Book Description (from University of Texas Press): In the last three decades of the twentieth century, LGBT Latinas/os faced several forms of discrimination. The greater Latino community did not often accept sexual minorities, and the mainstream LGBT movement expected everyone, regardless of their ethnic and racial background, to adhere to a specific set of priorities so as to accommodate a "unified" agenda. To disrupt the cycle of sexism, racism, and homophobia that they experienced, LGBT Latinas/os organized themselves on local, state, and national levels, forming communities in which they could fight for equal rights while simultaneously staying true to both their ethnic and sexual identities. Yet histories of LGBT activism in the 1970s, 1980s, and 1990s often reduce the role that Latinas/os played, resulting in misinformation, or ignore their work entirely, erasing them from history. Queer Brown Voices is the first book published to counter this trend, documenting the efforts of some of these LGBT Latina/o activists. Comprising essays and oral history interviews that present the experiences of fourteen activists across the United States and in Puerto Rico, the book offers a new perspective on the history of LGBT mobilization and activism. The activists discuss subjects that shed light not only on the organizations they helped to create and operate, but also on their broad-ranging experiences of being racialized and discriminated against, fighting for access to health care during the HIV/AIDS epidemic, and struggling for awareness.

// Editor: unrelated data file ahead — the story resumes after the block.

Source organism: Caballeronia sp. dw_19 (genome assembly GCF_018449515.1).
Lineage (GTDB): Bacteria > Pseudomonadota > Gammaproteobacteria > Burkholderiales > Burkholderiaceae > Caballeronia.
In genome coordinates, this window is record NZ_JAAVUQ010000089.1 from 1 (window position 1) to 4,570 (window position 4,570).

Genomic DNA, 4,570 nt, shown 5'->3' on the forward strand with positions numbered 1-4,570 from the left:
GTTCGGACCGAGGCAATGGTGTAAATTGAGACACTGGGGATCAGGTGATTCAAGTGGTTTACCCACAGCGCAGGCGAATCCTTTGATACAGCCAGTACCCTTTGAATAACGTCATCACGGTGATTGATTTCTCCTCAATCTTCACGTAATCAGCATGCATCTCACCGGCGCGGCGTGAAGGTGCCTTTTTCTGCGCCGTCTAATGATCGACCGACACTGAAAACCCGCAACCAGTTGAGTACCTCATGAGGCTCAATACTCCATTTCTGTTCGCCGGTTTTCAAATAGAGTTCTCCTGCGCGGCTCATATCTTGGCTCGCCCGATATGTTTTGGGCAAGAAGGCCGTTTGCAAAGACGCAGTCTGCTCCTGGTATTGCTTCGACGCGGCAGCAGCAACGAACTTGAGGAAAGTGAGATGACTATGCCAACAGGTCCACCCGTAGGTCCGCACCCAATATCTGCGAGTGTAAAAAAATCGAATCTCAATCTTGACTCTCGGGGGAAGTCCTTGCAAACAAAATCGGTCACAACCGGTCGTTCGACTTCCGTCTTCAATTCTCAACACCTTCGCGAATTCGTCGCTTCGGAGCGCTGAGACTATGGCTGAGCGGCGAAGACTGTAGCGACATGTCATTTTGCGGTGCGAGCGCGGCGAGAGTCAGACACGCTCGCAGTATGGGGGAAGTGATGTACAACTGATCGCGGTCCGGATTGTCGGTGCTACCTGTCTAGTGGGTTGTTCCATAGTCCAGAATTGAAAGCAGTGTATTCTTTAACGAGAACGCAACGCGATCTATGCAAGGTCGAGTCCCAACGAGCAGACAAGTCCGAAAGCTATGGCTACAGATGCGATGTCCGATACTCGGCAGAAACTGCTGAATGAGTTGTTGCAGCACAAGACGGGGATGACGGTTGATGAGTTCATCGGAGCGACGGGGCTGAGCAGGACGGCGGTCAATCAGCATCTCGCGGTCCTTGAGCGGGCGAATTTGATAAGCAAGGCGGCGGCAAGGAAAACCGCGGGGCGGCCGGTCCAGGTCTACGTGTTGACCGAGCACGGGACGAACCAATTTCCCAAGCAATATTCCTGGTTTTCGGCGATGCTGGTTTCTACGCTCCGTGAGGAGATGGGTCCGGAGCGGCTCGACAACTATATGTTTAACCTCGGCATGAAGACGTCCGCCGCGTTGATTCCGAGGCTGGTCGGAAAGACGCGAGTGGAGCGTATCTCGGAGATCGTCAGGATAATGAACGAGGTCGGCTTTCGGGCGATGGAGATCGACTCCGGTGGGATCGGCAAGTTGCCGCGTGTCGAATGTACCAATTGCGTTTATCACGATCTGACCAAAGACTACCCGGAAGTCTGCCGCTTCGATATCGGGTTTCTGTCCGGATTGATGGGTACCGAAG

What the session will do
Two of the three editors of the anthology (Gomez and Vidal-Ortiz) will discuss the process of completing the book, including the elements of requesting, selecting, organizing, editing, and publishing these powerful narratives –all of this in a 5 year process. They will center their discussion on the browning of queer, noting the issues of invisibility and inclusion in contemporary LGBT movements, but also discussing the similarities between Latinidad and queerness as constitutive elements of otherness in these stories. This will be an informal roundtable where the editors hope to engage in conversation with the attendees.
Letitia "Leti" Gómez has been a Latina lesbian activist since joining the Gay Chicano Caucus in Houston in 1982. She served as president of ENLACE, the D.C. Metropolitan Coalition of Latino/a Lesbians and Gays. She was a co-founder of LLEGÓ, the first national Latina/o LGBT organization. She served as Executive Director of LLEGÓ from 1993-1995. Since the mid-1990's, she has served on the boards of DC Council on Women and AIDS, the National Gay Lesbian Health Foundation, Whitman-Walker Clinic, D.C. Latino/a LGBT History Project, Many Voices, La Trenza Leadership, as well as advisory boards of the Lesbian Services Program and the Rainbow History Project.
Salvador Vidal-Ortiz (PhD), is associate professor of sociology at American University. His scholarship focuses on social issues of impact to LGBT people in the U.S. and abroad, with a recent Fulbright to conduct research among LGBT Colombians who have been internally displaced. He conducts qualitative research within and beyond his discipline, with research areas that include Race and Ethnicity, Migration, Transgender Studies, Gender and Sexuality in Santería (an Afro-Cuban religious-cultural practice), Queer Theory, Autoethnography/Personal Narratives, Body/Embodiment, Policy, and Cultural Studies on HIV/AIDS. As a scholar-activist for 25 years, he has contributed to NGOs like LLEGÓ, The Funding Exchange, and the Puerto Rico AIDS Foundation.